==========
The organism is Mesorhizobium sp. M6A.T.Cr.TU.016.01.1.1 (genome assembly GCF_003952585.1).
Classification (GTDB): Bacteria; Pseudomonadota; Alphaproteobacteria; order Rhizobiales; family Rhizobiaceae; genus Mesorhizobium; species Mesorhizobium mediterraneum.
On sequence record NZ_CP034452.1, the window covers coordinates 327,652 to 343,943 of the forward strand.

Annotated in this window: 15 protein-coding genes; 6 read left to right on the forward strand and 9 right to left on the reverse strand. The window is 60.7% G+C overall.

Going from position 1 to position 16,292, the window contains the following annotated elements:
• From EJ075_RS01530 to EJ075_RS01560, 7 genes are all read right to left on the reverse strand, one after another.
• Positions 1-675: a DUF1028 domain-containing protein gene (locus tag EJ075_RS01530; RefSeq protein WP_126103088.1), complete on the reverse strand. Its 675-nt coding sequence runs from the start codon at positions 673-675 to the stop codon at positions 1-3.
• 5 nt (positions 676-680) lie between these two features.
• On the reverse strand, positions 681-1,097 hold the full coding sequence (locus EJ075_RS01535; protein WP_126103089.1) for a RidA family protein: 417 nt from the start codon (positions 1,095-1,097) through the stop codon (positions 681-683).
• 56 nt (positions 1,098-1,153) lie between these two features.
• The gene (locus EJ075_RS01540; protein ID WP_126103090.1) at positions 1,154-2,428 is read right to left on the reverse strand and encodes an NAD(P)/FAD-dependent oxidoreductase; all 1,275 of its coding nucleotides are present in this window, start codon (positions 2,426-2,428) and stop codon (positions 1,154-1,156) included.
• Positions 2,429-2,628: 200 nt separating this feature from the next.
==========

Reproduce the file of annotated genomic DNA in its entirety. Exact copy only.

The organism is Mesorhizobium sp. M6A.T.Cr.TU.016.01.1.1 (genome assembly GCF_003952585.1).
Classification (GTDB): Bacteria; Pseudomonadota; Alphaproteobacteria; order Rhizobiales; family Rhizobiaceae; genus Mesorhizobium; species Mesorhizobium mediterraneum.
On sequence record NZ_CP034452.1, the window covers coordinates 327,652 to 343,943 of the forward strand.

Annotated in this window: 15 protein-coding genes; 6 read left to right on the forward strand and 9 right to left on the reverse strand. The window is 60.7% G+C overall.

Going from position 1 to position 16,292, the window contains the following annotated elements:
• From EJ075_RS01530 to EJ075_RS01560, 7 genes are all read right to left on the reverse strand, one after another.
• Positions 1-675: a DUF1028 domain-containing protein gene (locus tag EJ075_RS01530; RefSeq protein WP_126103088.1), complete on the reverse strand. Its 675-nt coding sequence runs from the start codon at positions 673-675 to the stop codon at positions 1-3.
• 5 nt (positions 676-680) lie between these two features.
• On the reverse strand, positions 681-1,097 hold the full coding sequence (locus EJ075_RS01535; protein WP_126103089.1) for a RidA family protein: 417 nt from the start codon (positions 1,095-1,097) through the stop codon (positions 681-683).
• 56 nt (positions 1,098-1,153) lie between these two features.
• The gene (locus EJ075_RS01540; protein ID WP_126103090.1) at positions 1,154-2,428 is read right to left on the reverse strand and encodes an NAD(P)/FAD-dependent oxidoreductase; all 1,275 of its coding nucleotides are present in this window, start codon (positions 2,426-2,428) and stop codon (positions 1,154-1,156) included.
• Positions 2,429-2,628: 200 nt separating this feature from the next.